Anthony DeRosa started a custom home building company in 2008 with a staff composed of just himself and his business partner, both running jobs in the field and managing the office. They were very busy, but the setup worked because clients back then merely signed off on documents and let the architect take care of the details. “It was the nature of things because the meetings were shorter and much easier to navigate,” DeRosa says.
Today clients are more involved. The Internet is an easily accessible well of images and information about new-home construction, architecture, and décor. When buyers see a Pinterest post of a family room, an alcove, or a stairway they like, they demand it. Also, the number of vendors and suppliers for tile, plumbing fixtures, and cabinets has exploded from the handful of outlets and showrooms that existed when DeRosa started building homes, so clients now have more opportunity to see what potentially can be in their dream home and be more hands-on with planning.
Consequently, DeRosa Builders, Anthony’s second and current company, which he co-owns with his brother, Michael, in Greenwich, Conn., staffed up to meet clients’ needs.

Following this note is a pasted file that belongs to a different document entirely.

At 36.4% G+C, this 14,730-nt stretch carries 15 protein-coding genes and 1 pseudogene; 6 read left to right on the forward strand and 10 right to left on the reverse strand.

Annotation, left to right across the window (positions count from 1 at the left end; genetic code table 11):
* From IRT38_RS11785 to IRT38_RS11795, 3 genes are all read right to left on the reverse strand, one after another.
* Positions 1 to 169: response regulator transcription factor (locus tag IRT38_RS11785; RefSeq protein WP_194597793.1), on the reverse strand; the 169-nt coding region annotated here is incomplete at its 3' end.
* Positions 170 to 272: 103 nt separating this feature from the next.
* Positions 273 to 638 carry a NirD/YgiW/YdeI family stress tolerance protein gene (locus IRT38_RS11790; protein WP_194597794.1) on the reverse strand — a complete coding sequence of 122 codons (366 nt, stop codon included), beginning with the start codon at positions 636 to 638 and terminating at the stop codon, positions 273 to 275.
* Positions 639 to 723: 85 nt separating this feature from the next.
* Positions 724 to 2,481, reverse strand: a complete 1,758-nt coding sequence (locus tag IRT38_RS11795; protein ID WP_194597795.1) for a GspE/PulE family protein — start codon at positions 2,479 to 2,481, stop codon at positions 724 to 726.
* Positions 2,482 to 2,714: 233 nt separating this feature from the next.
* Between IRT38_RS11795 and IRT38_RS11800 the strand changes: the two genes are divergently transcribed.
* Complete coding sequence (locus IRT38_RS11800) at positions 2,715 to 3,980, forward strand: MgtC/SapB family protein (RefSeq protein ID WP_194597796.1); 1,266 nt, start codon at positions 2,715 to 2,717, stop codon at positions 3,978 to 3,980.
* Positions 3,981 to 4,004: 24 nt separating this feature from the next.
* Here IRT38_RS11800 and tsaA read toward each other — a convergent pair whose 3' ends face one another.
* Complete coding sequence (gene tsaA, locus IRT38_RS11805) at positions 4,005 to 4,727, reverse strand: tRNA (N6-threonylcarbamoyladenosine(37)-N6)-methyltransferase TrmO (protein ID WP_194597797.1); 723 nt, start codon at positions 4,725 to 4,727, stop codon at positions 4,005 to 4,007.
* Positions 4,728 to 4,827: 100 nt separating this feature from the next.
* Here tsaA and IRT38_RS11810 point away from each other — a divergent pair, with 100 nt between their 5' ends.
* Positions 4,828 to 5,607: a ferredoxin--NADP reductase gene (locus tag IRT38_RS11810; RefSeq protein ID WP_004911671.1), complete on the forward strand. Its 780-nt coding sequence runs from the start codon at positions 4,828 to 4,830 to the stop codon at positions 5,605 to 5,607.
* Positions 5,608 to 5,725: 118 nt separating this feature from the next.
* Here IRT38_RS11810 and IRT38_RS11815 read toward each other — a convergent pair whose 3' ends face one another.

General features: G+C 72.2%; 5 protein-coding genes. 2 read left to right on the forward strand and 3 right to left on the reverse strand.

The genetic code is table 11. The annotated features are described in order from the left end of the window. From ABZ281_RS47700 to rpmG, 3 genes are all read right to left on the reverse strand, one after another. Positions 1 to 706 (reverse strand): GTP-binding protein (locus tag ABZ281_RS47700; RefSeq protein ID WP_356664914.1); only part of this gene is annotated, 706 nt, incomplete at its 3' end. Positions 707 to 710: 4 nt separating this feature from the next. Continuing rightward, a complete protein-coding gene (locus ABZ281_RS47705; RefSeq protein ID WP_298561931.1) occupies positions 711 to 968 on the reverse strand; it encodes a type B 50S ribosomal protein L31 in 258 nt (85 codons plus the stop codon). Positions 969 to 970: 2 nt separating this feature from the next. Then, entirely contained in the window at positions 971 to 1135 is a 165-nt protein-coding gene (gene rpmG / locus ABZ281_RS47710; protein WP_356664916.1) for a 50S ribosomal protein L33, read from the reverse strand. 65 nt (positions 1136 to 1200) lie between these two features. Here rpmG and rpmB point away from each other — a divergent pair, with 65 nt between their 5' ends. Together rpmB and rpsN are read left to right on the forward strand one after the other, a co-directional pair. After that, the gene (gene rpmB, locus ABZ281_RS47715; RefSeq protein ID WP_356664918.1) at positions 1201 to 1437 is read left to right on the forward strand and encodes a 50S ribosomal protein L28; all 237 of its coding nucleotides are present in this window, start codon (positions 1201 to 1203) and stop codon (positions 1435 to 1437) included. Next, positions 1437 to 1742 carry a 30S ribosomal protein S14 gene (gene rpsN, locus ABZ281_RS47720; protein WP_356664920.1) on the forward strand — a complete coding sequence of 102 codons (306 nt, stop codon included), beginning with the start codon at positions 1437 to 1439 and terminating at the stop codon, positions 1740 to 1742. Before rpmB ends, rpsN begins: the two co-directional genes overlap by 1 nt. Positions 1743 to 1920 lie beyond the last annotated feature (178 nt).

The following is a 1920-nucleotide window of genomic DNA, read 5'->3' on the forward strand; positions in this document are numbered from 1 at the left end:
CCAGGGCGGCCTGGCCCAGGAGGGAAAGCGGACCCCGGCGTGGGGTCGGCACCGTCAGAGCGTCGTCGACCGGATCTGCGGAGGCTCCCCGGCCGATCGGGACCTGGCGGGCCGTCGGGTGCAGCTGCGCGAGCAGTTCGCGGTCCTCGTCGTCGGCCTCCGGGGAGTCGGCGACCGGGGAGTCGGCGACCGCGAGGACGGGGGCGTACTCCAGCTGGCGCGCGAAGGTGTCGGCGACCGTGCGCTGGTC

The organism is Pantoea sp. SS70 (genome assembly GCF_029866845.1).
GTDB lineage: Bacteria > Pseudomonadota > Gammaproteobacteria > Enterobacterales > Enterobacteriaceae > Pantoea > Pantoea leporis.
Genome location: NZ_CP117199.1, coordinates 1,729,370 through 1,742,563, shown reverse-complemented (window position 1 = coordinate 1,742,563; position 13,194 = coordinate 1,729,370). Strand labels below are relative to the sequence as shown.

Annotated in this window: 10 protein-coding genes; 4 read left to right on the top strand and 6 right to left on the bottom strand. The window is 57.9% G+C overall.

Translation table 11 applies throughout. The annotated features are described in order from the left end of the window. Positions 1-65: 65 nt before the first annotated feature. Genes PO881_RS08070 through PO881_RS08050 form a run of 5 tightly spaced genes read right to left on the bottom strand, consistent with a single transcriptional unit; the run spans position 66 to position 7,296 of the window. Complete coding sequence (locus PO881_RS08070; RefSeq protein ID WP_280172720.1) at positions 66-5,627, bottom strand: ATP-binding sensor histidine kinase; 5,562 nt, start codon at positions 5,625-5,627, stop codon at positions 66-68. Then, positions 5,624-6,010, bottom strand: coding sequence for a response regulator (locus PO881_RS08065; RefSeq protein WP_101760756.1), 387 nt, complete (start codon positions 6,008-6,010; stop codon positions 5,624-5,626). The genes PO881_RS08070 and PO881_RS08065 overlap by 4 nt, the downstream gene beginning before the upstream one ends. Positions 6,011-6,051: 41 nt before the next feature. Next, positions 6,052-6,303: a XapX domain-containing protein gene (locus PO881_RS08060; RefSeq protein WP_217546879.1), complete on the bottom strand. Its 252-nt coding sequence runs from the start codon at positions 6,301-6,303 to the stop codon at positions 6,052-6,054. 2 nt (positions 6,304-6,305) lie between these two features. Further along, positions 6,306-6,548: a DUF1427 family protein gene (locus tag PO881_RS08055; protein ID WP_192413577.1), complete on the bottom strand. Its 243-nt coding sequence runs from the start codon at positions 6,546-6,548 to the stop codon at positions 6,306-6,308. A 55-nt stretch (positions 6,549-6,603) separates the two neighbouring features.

“Now we have an office manager who follows the tracking and ordering of supplies and shipments,” DeRosa says. “We have a senior project manager who is at every meeting of each of our the jobs. She helps clients with all the selections and uploads everything into the software. She keeps us organized across the board. We have three or four site guys who stay on site all of the time, watch the progress of the job, make sure the notes from the project manager are being implemented on the jobsite, and ensure we’re staying on schedule.”
Another upgrade involved implementing CoConstruct project management software, which includes a tutorial, so that even clients can use it. Clients receive weekly text message reminders about approaching deadlines and the schedule status. They’ll see the schedule pushed out when rain days occur and receive an alert when the antique finish porcelain bathroom tile they selected is delivered to the jobsite. To approve change orders, they simply sign on their smartphone screen with their finger, and the additional cost is added to the bottom line total for the project.